Session 1: Initial Contact: Where do producers look for material? If you’re a producer, selecting the right writer for your story. Should you really sign up for those websites that claim to get your stuff read? What makes a producer decide to read your material? How to get past the measures designed to keep you on the outside. Repped vs unrepped. How many projects is a producer developing at any one time? How To Write To Get Read. What hooks a producer, development exec or reader and are those things different at different budget levels? Should you go ahead and write your $100 million dollar summer blockbuster? Writing to get it made now. Pre-existing material. Where you find it, how to get it. Coverage. Who’s reading? What are they looking for? How do they judge? Recorded Q&A with Shaun! Session 2: What is “development” really and how long can it take? From big budget films to indies, the time period can vary wildly. What are the factors? Is there a way to “beat the system” and ensure your film gets going? Building your relationship: Working with a producer or development exec. can be a stressful process. Learn how to navigate this so that you end up with the best version of your project. Fighting/Making up/Moving on. So you’ve hit a wall. They want more changes and you’re not willing to go there. How to move past the inevitable speed bumps and get going again. Is being replaced inevitable? You’ve been optioned/hired… Now what? Beginning to understand the dynamics of your new relationship. If you’re a writer, how to work with your new producer/partner to create the best result. If you’re a producer, how to navigate the process with your screenwriter. Differences between indie/big budget in terms of development Thinking in terms of production: While certainly not a “must” for writers, having some sense of what may go into crafting a single scene from a practical perspective can be of enormous value. Recorded Q&A with Shaun!
The first rule of a Q&A with Jim Uhls is you DO talk about a Q&A with Jim Uhls. Join Stage 32's Founder Richard "RB" Botto as he talks with legendary scribe Jim Uhls, screenwriter of the Academy Award nominated film FIGHT CLUB, JUMPER, and the upcoming Shane Black film THE DESTROYER and 20th Century FOX's THE LEVIATHAN. Afterwards we'll open it up for questions from you, the Stage 32 community. Now, no matter where you live in the world you can tune in and ask Jim questions online exclusively through Stage 32!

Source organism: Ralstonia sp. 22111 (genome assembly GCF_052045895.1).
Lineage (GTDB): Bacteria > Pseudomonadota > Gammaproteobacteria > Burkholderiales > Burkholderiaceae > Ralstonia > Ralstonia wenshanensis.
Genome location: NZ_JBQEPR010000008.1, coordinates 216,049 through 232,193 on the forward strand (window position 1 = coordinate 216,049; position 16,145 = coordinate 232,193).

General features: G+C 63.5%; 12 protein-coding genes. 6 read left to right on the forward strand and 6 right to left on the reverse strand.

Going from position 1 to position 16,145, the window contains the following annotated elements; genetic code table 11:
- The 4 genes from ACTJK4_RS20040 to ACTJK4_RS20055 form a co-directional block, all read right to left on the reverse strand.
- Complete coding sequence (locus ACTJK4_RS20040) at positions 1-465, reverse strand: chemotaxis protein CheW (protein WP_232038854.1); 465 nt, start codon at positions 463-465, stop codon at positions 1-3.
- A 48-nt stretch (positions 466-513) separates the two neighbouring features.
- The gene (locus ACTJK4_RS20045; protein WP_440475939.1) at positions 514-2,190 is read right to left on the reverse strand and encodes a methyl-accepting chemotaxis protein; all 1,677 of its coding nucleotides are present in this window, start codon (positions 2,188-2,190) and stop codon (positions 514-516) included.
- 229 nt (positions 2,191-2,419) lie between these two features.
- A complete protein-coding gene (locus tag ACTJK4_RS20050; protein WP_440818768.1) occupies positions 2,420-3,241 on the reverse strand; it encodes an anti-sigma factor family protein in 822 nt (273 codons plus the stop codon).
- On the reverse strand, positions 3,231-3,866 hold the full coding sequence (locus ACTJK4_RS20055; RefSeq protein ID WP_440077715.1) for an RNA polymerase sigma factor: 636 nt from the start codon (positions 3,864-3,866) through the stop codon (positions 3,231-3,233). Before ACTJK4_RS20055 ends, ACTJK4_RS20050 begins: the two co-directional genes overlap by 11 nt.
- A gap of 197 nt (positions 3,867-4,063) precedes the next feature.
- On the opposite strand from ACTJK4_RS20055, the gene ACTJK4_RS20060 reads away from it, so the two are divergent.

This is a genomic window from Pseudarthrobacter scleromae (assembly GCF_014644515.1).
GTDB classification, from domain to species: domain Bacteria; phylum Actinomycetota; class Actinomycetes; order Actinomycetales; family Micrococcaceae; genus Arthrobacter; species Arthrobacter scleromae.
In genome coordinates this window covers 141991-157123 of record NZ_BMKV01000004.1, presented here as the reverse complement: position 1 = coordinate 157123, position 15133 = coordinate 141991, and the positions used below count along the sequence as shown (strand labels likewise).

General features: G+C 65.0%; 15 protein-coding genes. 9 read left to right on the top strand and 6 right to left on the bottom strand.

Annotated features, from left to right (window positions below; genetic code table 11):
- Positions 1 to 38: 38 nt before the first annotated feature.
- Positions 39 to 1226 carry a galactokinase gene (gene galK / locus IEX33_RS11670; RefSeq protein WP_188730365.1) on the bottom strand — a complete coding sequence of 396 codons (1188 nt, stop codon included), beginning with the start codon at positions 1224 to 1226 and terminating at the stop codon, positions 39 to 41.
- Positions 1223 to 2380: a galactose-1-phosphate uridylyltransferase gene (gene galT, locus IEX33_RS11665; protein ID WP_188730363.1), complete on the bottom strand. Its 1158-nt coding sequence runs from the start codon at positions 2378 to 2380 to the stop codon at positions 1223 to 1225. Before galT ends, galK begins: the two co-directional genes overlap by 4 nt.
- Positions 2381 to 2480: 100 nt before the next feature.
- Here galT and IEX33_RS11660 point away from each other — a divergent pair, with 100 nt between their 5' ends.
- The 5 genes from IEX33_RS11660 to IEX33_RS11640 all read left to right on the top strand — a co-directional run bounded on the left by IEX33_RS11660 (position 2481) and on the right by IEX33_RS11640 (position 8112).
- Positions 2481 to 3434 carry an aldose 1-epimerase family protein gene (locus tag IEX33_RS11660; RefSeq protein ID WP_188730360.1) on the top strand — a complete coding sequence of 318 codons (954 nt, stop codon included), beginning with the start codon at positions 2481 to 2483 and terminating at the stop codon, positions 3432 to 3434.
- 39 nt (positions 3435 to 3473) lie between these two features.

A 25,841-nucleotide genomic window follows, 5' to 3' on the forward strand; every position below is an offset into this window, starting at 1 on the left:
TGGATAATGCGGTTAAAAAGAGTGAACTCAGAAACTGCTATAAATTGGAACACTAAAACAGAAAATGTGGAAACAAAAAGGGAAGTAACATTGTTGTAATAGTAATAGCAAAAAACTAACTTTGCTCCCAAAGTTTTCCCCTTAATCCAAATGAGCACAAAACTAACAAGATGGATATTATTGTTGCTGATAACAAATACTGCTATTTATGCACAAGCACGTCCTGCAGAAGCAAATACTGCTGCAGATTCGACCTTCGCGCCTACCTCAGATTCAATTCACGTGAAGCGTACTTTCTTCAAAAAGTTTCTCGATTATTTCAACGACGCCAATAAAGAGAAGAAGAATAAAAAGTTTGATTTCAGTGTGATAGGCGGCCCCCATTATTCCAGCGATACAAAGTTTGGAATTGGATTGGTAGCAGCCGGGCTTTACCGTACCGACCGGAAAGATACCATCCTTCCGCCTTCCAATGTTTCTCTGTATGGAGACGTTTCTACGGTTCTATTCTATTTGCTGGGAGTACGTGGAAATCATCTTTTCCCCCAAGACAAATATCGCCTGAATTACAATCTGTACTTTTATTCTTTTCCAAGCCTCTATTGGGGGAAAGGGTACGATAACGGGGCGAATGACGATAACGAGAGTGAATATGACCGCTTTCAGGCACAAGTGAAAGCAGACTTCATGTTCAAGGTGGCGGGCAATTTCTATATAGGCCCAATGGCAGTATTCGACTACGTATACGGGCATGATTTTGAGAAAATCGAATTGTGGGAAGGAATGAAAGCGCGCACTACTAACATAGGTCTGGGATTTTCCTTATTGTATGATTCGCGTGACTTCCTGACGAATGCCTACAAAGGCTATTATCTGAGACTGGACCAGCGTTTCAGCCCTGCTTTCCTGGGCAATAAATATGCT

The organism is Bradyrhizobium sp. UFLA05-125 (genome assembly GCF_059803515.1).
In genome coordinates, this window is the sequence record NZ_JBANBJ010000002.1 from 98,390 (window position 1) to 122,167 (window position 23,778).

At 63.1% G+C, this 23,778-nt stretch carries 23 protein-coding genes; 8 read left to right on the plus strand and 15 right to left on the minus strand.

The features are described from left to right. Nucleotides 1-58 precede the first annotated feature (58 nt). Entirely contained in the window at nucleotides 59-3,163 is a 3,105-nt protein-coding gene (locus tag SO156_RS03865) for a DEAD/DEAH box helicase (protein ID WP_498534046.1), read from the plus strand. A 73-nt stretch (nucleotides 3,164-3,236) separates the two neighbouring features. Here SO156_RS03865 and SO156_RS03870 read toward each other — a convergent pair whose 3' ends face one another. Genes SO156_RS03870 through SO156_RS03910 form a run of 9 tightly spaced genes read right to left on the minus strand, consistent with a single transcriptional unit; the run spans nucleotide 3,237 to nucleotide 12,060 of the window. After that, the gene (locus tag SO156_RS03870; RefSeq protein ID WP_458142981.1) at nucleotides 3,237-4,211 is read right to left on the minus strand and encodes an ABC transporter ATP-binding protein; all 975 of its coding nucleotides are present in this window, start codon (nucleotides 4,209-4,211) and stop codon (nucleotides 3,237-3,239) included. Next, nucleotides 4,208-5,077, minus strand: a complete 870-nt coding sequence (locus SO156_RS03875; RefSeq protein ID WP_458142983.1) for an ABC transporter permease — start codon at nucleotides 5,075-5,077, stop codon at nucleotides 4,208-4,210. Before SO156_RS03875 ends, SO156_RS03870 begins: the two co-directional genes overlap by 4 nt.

When making an independent film, finishing the film is only half the battle. You need people to actually see the film you’ve worked so hard on. When it comes to distribution, it’s important to know how to get your film into the worldwide marketplace. Once it’s there, you need to know how to generate interest toward it so the film can make its money back for the investors and back-end participants. Distribution comes in all shapes and sizes, but what kind of distribution is right for your indie film? Sometimes it means getting your film distributed by a studio; sometimes it’s creating a self-distribution path. Sometimes —- most typically — the distribution lands somewhere in between. Every film is different and therefore requires a different marketing plan, release strategy, and team behind it that have the passion and drive to get the most out of its release amongst the myriad other movies available. In this on-demand Stage 32 Next Level Webinar, host Tiffany Boyle will get into the details of what the independent distribution process looks like. She will go over how to get the right representative, foreign sales agent, and domestic distribution, and the different options for each based upon the size, genre and execution of a film. She will also discuss what the key points are to look at when reviewing a foreign sales agent and/or domestic distribution deal. Filmmakers should be making an informed decision when choosing who will be handling the licensing of their film for the next 3-25 years, and Tiffany is here exclusively for Stage 32 to help you navigate the ever-evolving world of indie distribution. Tiffany Boyle is the President at Ramo Law and works with producers, financiers and writer clients to bring their new material to life. Having been a Director of Sales at Crystal Sky Pictures, Tiffany has an extensive background in foreign sales. She now works with the attorneys to review, collaborate, develop, submit and supervise creative materials on behalf of clients within the firm. Tiffany has worked on over 100 features including, Stuck In Love, Pawn, Gimme Shelter, Maladies, and I-Lived. She has been to AFM, Berlin, Tribeca, TIFF, Sundance, and Cannes and is constantly expanding her knowledge of how to match films with production and distribution companies.